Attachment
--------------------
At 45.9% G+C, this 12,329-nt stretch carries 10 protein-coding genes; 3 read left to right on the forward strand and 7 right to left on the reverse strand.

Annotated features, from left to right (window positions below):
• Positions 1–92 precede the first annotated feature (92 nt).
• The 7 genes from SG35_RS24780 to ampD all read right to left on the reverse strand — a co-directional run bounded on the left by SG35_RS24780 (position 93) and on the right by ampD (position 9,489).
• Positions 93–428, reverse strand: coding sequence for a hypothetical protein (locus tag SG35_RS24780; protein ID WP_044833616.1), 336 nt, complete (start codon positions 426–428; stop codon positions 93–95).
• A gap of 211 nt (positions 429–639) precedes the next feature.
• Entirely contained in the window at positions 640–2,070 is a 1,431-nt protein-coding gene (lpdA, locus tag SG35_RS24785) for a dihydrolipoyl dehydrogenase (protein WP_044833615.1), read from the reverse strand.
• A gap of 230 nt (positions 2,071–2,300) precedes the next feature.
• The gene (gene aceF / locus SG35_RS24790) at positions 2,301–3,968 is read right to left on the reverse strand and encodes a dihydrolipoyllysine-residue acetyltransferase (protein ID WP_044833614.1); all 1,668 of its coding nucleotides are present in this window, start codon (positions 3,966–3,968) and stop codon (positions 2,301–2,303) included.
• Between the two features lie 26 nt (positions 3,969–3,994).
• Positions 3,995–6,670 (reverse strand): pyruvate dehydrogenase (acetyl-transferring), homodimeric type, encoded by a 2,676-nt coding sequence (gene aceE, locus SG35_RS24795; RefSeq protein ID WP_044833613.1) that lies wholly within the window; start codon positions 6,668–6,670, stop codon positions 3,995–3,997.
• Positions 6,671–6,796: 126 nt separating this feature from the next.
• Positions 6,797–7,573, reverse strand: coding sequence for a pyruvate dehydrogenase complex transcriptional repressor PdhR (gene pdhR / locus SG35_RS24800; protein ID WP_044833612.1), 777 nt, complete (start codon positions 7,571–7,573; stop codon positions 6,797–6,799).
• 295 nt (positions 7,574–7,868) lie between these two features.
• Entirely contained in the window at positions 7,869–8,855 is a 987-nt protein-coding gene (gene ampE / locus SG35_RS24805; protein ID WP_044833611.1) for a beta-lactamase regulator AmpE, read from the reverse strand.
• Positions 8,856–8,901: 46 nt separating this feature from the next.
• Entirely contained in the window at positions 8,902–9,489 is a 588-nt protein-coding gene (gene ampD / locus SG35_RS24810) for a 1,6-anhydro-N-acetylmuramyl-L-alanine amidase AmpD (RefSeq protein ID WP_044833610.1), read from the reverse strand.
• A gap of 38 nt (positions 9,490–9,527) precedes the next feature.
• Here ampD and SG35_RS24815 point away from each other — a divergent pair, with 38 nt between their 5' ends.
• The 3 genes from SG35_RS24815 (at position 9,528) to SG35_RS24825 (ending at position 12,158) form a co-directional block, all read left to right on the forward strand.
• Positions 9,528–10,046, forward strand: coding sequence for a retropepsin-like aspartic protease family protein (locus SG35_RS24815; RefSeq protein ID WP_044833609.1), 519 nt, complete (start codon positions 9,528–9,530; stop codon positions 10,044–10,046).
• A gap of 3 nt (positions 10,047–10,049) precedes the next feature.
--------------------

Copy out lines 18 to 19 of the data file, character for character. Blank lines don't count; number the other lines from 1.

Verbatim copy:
• A gap of 38 nt (positions 9,490–9,527) precedes the next feature.
• Here ampD and SG35_RS24815 point away from each other — a divergent pair, with 38 nt between their 5' ends.